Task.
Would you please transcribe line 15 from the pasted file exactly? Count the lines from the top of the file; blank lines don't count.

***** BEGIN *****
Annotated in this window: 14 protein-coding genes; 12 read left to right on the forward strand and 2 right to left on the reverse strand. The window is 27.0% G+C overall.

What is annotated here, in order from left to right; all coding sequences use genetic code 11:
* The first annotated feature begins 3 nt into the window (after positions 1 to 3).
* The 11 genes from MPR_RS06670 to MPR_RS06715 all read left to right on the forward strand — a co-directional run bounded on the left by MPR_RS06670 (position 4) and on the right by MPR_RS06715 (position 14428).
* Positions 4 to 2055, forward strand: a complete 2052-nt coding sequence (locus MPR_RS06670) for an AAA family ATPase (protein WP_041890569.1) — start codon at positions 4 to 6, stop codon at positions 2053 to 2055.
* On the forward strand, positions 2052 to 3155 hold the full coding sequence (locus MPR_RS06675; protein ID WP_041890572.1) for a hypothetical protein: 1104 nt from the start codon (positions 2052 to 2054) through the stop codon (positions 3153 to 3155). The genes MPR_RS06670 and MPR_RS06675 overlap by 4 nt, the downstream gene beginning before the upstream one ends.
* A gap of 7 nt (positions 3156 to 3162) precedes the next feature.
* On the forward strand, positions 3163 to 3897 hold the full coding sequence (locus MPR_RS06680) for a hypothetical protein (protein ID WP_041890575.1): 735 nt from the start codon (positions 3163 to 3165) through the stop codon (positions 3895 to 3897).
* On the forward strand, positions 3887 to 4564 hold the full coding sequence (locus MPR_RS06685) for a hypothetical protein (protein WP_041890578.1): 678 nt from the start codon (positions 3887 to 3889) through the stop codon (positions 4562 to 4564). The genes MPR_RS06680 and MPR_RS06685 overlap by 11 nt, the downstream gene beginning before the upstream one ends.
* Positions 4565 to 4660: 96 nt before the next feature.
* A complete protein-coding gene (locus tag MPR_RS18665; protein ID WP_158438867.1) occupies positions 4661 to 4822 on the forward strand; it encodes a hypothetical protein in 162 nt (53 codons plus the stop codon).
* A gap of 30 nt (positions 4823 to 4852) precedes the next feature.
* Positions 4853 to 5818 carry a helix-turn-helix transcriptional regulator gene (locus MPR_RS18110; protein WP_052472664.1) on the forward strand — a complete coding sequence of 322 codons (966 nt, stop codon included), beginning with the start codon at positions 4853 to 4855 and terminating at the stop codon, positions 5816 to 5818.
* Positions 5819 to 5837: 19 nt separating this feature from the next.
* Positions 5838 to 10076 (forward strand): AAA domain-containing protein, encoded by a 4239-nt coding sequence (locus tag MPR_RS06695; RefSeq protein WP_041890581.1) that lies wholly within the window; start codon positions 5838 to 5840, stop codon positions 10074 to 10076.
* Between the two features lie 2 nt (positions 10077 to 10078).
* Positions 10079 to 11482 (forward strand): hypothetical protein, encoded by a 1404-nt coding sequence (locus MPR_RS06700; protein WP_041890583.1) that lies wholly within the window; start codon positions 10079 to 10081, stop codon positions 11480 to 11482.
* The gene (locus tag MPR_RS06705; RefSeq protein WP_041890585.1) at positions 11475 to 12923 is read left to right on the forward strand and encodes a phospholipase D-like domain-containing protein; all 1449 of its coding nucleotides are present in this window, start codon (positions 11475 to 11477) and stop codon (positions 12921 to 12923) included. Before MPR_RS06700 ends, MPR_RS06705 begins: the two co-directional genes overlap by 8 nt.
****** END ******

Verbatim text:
* Positions 5838 to 10076 (forward strand): AAA domain-containing protein, encoded by a 4239-nt coding sequence (locus tag MPR_RS06695; RefSeq protein WP_041890581.1) that lies wholly within the window; start codon positions 5838 to 5840, stop codon positions 10074 to 10076.